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What We Learned From ‘The Year of Bible Movies’

What We Learned From ‘The Year of Bible Movies’

When Hollywood execs put together an internal memo about 2014 in review, one bullet point will almost certainly be about how Christians don’t turn up for Bible movies the way they had originally anticipated.

You can’t blame the execs for thinking Bible movies would be a big draw. Back in January, the beginning of “The Year of Bible Movies,” the year seemed full of promise. The Christian audience was vast, untapped market, and film studios were sinking some serious cash into catering to them with Bible adaptations—Darren Aronofsky adapting Noah. Ridley Scott on Moses. Mark Burnett on Jesus. Nicolas Cage on Revelation, for crying out loud. Not to mention Heaven Is For Real and a slew of other Christian movies that seemed prime to keep churchgoers flocking to theaters every Saturday night all year long, with the pastor in the front row.

But the Year of Bible Movies was a much hoarier event than anyone planned. There was a lot of squabbling on both sides, and film producers may have realized too late that they had bitten off a little more than they knew how to chew.

Things didn’t really pan out. and there are a couple of reasons why. But there are also a few takeaways for audiences, for Hollywood and for all of us as we try to determine just where to go from here.

Audiences Expect Bible Movies to Stick to the Script.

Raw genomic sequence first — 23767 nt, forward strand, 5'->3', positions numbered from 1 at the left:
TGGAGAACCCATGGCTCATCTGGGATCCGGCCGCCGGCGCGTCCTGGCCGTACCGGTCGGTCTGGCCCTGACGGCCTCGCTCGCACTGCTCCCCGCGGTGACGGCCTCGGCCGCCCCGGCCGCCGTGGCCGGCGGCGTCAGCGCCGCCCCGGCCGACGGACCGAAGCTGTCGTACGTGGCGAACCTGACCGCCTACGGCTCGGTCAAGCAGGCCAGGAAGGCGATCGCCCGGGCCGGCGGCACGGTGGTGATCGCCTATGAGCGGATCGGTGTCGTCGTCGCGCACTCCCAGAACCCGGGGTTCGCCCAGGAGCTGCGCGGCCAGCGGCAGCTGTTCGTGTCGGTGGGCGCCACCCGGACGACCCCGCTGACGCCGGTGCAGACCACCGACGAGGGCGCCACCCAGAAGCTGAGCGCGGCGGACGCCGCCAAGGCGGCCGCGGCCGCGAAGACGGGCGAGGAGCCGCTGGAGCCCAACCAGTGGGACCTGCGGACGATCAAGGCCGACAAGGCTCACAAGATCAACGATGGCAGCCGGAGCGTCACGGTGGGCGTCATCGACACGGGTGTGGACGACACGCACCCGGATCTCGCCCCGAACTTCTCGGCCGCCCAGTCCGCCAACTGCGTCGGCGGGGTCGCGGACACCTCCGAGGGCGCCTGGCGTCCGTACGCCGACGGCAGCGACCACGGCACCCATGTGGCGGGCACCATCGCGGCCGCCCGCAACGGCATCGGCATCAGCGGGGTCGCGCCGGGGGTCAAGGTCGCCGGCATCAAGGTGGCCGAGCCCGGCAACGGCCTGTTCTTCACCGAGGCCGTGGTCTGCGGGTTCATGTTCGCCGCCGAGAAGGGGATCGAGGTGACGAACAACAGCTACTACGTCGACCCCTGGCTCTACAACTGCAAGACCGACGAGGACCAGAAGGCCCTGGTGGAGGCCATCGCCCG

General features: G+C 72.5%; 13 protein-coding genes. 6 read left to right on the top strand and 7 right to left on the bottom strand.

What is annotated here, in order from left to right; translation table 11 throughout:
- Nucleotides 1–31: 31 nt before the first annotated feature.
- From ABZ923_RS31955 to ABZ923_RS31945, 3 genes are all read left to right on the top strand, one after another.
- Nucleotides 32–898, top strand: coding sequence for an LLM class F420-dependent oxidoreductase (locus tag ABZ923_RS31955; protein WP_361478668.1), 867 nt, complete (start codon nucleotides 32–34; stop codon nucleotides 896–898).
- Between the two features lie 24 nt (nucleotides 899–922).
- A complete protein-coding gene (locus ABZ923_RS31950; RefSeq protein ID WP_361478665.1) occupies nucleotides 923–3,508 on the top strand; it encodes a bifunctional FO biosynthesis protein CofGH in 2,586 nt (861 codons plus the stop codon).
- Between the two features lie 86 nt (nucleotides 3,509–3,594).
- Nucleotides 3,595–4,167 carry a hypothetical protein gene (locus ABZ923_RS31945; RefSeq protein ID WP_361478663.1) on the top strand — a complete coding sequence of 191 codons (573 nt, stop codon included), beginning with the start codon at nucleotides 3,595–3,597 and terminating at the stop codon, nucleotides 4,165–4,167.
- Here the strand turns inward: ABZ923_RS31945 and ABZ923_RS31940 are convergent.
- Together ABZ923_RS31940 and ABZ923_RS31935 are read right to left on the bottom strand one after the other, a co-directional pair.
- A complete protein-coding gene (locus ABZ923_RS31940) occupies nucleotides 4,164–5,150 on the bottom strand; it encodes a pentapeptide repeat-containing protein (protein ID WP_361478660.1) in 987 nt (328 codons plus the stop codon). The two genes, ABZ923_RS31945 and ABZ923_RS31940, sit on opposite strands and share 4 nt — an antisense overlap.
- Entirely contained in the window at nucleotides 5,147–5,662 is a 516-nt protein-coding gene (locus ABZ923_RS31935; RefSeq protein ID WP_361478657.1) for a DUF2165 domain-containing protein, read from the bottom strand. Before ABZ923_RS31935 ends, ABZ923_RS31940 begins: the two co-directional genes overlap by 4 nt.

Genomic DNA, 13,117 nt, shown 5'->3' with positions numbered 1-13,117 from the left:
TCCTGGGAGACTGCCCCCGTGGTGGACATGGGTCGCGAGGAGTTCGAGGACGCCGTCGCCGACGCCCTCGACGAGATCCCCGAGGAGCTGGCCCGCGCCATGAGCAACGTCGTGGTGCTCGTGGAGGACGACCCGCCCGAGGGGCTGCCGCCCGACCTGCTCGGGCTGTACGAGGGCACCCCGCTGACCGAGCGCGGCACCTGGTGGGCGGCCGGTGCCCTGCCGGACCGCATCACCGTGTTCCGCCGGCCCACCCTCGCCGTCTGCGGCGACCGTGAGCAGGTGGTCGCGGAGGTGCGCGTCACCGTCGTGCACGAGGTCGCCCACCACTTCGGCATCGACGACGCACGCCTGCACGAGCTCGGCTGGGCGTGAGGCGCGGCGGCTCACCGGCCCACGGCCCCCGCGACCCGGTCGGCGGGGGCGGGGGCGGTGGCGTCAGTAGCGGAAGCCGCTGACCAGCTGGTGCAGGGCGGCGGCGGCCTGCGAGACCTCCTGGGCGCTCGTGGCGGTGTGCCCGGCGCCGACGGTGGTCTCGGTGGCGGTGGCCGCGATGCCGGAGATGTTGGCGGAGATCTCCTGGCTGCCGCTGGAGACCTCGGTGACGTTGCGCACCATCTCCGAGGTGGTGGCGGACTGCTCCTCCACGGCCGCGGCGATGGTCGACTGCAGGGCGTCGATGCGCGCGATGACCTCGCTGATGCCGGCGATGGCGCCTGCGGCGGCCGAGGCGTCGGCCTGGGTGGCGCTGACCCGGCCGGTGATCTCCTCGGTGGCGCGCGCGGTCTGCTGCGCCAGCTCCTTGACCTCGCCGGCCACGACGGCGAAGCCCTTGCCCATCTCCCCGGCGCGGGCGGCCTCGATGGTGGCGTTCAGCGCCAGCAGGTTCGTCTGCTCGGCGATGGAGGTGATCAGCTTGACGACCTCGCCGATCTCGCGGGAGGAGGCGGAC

The Bible is a challenging book, full of messy drama and earthy, dimensional characters with feet of clay. That makes it an inviting prospect for filmmakers looking to sink their teeth into some real drama and fiddle with the facts between the lines. Neither Noah nor Exodus capture their respective directors the height of their creative prowess, but you can they they both had a lot of fun exploring the what if?s of their respective adaptations. For the most part, however, audiences weren’t having it.

Aronofsky stretched his artistic license the furthest, and while the result was a little uneven, it was certainly engaging. But Noah ended up making about $100 million at the international box office—paltry by summer blockbuster standards. Scott’s Exodus bent over backward to provide a naturalistic explanation for each supernatural event, which was far from the most boring thing about his movie. Exodus also took some truly baffling liberties with the source material’s racial breakdown, a glaring oversight few were willing to let it forget. The movie barely made a blip at the box office.

Burnett’s Son of God, on the other hand, played its cards closest to the chest. It was essentially a Sunday School flannelgraph come to life, and was richly rewarded for being so.

It’s difficult for anyone, let alone a team of movie producers, to know where the line between creative interpretation and sacred overhaul lies. Who’s to say why some people balked at the idea of Noah being an environmentalist, but didn’t mind him being depicted as one of Veggie Tales’ cucumbers? In any case, the message to filmmakers was pretty clear: Better safe than sorry.

Christians Like to Be Talked To, Not About.

Two movies that did quite well this year are Heaven Is For Real and God’s Not Dead, both of which are biblical only in the sense that the protagonists hold the Bible in high esteem. Of the two, Heaven Is For Real is the more competently made, based on the allegedly true events of a young Nebraska boy who temporarily died and got a glimpse of the Great Beyond. God’s Not Dead, the tale of a college professor who grades his students based on whether they’ll write “God is dead” in their notebooks, is not an example of high quality movie making. Both upended expectations with big earnings.